3.          Tune into your culture. Notice what it tells you and what it doesn’t. What you have learned may not necessarily be right. In the 1998 film ‘The Waterboy’, Adam Sandler plays Bobby Boucher Jr., a simple man raised by his overprotective mother played by the legendary Kathy Bates. In the film, Bobby miraculously attends college on a football scholarship, much to the chagrin of his dear momma. One day in class, Bobby defies his professor’s claim that alligators are ornery due to an enlarged medulla oblongata. Instead he argues with the professor, who closely resembles Colonel Sanders,  that “momma says alligators are ornery because they got all them teeth and no tooth brush”. I’ll bet that in 30-40 years from now most everything you currently know to be right, or true, will be considered bullshit, and we’ll all have a good laugh about it.

“It is impossible to live without failing at something, unless you live so cautiously that you might as well not have lived at all, in which case you have failed by default.” - J.K. Rowling

 4.         Experience suffering (as you perceive it). You should find that it doesn’t have to feel like suffering at all. In fact, I assert you were most likely the happiest when you drove an AMC Gremlin loaded with your seven bestest friends, the days when you pooled together your nickels and dimes to share a ¼-pounder at 3 am. In todays standards that is suffering, or at least stupid. If your standards from back in the Gremlin days tell you that you are now an utterly ridiculous, stress-case, worrywart, then you probably are. You were in your purer essence then, without a care or fear in the world. Some of my most treasured memories are from brutal endurance races, ruthless military deployments, times when I didn’t have a dime and drove $300 rust bucket Ford pickup.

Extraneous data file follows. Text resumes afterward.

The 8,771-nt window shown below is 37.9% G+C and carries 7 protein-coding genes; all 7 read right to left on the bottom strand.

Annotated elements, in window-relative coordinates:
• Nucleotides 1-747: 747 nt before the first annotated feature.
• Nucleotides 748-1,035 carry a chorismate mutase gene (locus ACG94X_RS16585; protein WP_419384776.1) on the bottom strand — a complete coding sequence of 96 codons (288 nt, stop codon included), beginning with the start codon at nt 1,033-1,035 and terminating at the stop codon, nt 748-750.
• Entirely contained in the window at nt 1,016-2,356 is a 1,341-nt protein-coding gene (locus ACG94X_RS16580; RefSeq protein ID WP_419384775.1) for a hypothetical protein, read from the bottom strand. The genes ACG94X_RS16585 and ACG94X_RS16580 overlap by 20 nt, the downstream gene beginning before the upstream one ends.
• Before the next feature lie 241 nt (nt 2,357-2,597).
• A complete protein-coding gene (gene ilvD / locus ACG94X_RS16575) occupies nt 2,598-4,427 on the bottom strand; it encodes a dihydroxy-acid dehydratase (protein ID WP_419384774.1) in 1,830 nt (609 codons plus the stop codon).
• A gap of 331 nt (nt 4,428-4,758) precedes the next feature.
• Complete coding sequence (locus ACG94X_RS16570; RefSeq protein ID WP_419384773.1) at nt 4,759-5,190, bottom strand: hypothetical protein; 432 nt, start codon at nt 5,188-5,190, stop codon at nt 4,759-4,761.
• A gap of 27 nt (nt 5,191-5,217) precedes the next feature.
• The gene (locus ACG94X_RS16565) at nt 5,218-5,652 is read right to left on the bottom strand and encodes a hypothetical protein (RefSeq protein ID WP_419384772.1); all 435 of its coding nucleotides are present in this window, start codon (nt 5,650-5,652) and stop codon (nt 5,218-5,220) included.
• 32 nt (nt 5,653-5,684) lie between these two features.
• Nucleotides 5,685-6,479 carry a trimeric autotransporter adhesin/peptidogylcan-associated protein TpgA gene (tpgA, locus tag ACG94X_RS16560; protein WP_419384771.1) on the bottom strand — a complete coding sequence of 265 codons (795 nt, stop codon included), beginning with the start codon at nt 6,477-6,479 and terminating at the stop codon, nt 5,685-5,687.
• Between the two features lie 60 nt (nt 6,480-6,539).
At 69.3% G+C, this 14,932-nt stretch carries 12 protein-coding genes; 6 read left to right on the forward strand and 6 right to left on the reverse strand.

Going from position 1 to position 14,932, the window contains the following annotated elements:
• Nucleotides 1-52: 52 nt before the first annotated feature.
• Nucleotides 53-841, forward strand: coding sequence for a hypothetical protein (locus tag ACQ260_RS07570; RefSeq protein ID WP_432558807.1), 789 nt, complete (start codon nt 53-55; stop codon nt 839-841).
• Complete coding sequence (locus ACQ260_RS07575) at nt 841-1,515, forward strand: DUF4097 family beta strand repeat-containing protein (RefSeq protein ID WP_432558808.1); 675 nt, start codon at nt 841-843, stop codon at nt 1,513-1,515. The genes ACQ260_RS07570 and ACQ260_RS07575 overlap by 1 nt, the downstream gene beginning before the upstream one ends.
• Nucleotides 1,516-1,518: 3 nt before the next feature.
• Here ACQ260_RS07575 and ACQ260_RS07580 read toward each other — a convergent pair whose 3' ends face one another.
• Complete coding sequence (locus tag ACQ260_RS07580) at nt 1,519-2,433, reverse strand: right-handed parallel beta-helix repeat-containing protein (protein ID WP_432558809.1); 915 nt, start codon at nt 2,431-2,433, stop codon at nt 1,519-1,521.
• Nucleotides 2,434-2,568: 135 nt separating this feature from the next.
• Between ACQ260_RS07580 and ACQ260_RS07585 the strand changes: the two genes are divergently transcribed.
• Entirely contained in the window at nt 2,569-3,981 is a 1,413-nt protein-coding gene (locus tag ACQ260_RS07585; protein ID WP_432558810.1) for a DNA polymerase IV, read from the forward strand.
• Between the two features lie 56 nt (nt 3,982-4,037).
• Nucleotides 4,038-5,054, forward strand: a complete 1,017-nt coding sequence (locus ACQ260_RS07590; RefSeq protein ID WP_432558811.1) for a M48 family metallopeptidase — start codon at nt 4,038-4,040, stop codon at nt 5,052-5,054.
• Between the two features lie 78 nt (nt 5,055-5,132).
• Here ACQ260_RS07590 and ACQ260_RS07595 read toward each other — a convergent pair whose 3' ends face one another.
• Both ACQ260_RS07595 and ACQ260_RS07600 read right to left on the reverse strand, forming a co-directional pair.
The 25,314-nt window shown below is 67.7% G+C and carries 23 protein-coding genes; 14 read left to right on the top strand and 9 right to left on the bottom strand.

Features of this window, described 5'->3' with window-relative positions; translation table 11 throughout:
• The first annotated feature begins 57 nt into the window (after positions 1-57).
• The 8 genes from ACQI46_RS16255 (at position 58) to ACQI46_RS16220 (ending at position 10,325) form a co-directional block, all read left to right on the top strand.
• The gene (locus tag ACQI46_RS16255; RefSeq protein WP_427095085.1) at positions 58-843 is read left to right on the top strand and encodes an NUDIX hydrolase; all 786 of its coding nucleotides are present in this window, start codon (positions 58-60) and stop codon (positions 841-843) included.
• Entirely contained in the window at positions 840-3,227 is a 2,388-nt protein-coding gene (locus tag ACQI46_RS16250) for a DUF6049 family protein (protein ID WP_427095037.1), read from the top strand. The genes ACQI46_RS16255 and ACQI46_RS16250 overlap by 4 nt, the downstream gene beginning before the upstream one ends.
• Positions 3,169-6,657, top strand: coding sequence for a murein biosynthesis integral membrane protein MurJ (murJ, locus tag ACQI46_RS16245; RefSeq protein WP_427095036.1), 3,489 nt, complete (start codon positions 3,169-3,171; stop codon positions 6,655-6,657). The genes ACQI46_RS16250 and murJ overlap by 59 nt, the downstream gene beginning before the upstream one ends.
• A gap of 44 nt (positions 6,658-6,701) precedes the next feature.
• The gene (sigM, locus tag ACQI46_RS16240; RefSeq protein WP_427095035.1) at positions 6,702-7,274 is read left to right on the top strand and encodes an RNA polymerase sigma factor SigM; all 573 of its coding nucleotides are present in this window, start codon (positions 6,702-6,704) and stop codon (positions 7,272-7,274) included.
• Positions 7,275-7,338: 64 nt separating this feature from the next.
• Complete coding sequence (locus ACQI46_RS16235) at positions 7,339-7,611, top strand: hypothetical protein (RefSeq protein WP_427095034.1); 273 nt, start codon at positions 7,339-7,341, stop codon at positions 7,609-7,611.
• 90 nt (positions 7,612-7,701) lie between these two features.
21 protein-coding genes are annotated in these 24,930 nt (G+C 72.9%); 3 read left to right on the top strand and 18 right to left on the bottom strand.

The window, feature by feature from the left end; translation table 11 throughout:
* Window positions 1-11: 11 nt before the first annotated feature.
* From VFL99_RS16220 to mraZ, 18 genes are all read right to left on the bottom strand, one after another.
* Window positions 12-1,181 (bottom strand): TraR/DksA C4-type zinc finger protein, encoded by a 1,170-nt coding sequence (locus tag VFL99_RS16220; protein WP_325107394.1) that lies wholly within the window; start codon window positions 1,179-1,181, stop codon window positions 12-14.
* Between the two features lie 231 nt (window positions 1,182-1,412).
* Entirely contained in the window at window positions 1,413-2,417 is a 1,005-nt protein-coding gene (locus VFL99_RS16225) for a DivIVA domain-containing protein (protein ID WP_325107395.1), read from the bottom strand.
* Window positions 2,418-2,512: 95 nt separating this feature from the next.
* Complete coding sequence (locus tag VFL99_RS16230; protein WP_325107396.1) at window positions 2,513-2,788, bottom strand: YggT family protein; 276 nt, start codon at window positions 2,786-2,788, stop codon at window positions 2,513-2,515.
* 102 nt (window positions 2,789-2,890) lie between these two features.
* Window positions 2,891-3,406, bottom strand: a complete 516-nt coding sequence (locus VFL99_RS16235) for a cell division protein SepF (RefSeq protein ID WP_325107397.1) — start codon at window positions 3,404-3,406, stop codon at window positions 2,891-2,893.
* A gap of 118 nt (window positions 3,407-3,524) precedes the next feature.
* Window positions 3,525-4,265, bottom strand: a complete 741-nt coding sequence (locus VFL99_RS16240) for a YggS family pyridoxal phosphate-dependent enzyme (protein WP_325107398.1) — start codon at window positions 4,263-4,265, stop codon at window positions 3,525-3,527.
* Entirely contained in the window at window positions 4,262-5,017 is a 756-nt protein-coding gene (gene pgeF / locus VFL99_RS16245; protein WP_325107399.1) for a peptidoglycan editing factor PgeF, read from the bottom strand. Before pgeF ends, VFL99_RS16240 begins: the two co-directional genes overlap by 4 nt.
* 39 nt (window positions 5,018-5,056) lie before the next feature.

“The only real failure in life is not to be true to the best one knows.” – Buddha

5.          Experience the world in Technicolor.  What I mean by this is to be in love, or at least practice being in love with the process, with the experience of living, and not with the result. Goals are fine, just beware of missing the journey. After all, we are human beings, not human doings. Stop and smell the roses, feel the sand squish between your toes, listen to a child. Those will be your most treasured memories one day soon.

“Think like a queen. A queen is not afraid to fail. Failing is another steppingstone to greatness.” - Oprah Winfrey

These five practices will have you living a life which is different that your current life which, unless you’re a psycho, will cause initial discomfort, fear and potentially some chaos. If you keep to the practices they will eventually become more natural. Humans are funny, we are more resilient as children but still able to change at any age, regardless of circumstance. There will be circumstances that will get in the way, in which case you have some choices to make. You can fully own your circumstance, you can blame it all on others, society, etc. or you can choose to do something about it! Only you have the power to choose. I sincerely wish you happiness, success and, of course, also your greatest of failures in the new year!

“We are all failures - at least the best of us are.” - J.M. Barrie